Knowledge bases (KBs) today contain millions of entities and facts. In some knowledge bases, the correctness of these facts has been evaluated. However, much less is known about their completeness, i.e., the proportion of real facts that the KBs cover. In this work, we investigate different signals to identify the areas where the knowledge base is complete. We show that we can combine these signals in a rule mining approach, which allows us to predict where the knowledge base is complete and where facts may be missing. We also show that completeness predictions can help other applications such as fact inference.


In this work we study completeness in KBs for queries of the form:

SELECT ?object WHERE {<entity> <relation> ?object}

That is, we are interested in knowing for a given entity and a given relation, whether the KB knows all the object values that hold in reality. We conducted our study on 10 relations from YAGO3 and 11 from Wikidata.

Completeness oracles

We can see a completeness oracle as a black-box that given a pair entity-relation from a KB returns either "complete" or "unknown" depending on whether the oracle thinks the KB knows all the object values of the entity-relation pair. Formally, a completeness oracle is a binary relation defined from entities to relations in a KB. This oracle-relation consists of all pairs entity-relation in the KB that are presumably complete. The golden oracle contains all the pairs entity-relation which are actually complete in the KB. We define precision and recall of a completeness oracle on a relation with respect to the golden oracle.

Trivial completeness oracles

  • Closed World Assumption (CWA). Every entity-pair in the KB is trivially complete.
  • Partial Completeness Assumption (PCA). Entity-relation pairs with at least one object value are complete.
  • Cardinality (cardk). Entity-relation pairs with at least k object values are complete. card0 is the CWA, card1 is the PCA.
  • Popularity. Relevant entities (e.g., famous people) are complete.
  • No change. Entity-relation relation pairs that did not change with respect to an older version of the KB are complete.

Oracles have an applicability set, i.e., the set of entity-relation pairs for which the oracle says "complete". For example the applicable set of the PCA is the set of entity-relation pairs with at least one object value. To evaluate the performance of the oracles, we took a sample of the applicability set of the oracle for each relation. We then determined whether the entity-pair was complete or not in reality (that is, whether it is in the golden oracle). This procedure led to the generation of a set of completeness and incompleteness assertions for both YAGO and Wikidata. We provide them in TSV format in the following order:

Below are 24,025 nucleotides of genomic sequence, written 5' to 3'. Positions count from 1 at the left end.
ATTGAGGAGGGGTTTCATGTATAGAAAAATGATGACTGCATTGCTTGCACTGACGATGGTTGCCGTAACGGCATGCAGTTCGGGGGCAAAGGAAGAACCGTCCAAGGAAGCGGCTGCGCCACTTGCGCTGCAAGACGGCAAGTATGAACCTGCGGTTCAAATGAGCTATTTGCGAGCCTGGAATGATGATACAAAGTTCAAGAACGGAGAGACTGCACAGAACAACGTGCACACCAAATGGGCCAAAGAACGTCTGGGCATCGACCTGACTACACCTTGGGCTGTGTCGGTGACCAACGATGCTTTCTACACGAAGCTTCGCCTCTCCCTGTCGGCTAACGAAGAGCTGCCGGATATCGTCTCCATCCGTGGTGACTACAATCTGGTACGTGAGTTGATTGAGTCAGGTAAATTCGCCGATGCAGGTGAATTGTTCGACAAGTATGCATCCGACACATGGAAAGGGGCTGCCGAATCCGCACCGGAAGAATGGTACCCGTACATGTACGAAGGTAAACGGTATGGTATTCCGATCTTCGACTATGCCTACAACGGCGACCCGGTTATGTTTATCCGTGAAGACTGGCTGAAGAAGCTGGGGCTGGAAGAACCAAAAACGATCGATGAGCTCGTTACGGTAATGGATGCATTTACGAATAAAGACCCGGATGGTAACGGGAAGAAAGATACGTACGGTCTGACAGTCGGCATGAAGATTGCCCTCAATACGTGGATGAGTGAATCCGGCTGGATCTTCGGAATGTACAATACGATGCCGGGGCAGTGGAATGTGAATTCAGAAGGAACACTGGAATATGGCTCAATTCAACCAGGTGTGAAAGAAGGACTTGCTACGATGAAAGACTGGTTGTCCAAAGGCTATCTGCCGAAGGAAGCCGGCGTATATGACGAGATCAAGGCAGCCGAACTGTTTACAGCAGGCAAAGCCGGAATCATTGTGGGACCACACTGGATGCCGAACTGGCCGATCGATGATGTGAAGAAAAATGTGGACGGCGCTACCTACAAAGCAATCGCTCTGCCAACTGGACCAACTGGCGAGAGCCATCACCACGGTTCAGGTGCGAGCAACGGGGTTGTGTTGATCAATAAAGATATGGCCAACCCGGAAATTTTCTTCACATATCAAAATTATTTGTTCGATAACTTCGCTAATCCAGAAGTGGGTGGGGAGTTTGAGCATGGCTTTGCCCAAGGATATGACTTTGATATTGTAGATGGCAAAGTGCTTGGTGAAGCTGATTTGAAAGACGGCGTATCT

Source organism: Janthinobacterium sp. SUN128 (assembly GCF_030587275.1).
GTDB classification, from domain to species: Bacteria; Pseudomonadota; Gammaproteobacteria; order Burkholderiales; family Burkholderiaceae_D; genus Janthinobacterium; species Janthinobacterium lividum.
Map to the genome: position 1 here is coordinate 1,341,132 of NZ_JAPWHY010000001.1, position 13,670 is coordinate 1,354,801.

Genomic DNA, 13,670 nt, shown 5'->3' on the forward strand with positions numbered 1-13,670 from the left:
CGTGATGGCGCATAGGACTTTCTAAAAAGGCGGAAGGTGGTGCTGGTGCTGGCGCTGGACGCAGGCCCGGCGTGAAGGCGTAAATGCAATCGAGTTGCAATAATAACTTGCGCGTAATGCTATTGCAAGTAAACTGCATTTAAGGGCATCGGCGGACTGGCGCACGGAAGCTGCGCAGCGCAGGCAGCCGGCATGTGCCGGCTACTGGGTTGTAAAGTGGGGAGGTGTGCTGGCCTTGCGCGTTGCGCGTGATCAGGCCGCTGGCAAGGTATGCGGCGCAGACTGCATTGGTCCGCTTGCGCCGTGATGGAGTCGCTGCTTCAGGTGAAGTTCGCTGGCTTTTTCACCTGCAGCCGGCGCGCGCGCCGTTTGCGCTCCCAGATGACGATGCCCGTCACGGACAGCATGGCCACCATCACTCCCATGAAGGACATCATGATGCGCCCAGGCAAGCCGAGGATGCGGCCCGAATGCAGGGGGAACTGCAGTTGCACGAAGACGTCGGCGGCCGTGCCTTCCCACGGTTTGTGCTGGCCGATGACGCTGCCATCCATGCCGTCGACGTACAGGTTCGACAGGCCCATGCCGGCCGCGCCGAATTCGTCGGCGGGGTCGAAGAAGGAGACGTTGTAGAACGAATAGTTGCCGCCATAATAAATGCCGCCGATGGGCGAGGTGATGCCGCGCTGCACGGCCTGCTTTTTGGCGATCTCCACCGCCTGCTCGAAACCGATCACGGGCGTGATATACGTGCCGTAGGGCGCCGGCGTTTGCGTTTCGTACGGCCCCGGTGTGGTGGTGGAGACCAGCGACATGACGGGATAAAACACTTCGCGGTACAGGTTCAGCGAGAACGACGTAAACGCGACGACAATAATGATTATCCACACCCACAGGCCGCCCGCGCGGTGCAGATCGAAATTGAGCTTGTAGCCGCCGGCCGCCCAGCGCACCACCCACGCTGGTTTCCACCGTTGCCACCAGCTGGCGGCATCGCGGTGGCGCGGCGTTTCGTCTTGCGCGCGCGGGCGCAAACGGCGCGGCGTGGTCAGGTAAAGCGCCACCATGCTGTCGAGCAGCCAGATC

round-id, entity, completeness assertion, KB relation, object value #1, object value #2...

Here round-id is an integer in [0, 4]. Completeness assertion is either isComplete or isIncomplete, depending on whether the entity-relation pair was found to be complete (no more object values hold in reality) or incomplete (we found object values not present in the KB).


  • Annotations for the cardk oracles (randomly sampled): YAGO, Wikidata.
  • Biased sample for the cardk oracles: YAGO, Wikidata (due to sparsity of some relations, we had to build a biased sample in order to have enough entities with object values).

Other completeness oracles

The class of an entity can give us hints about its completeness with respect to a relation. For example YAGO defines the class of living people. For an entity, belonging to this class is a clear signal of completeness for the relation <diedIn>. We could therefore frame this notion as having a being-in-the-class-Living-People completeness oracle, which has certain precision and recall for a given relation. Since there as many oracles of this type as classes in the KB (more than 200K in YAGO), we resort to rule mining to find the class oracles that are pertinent to a relation.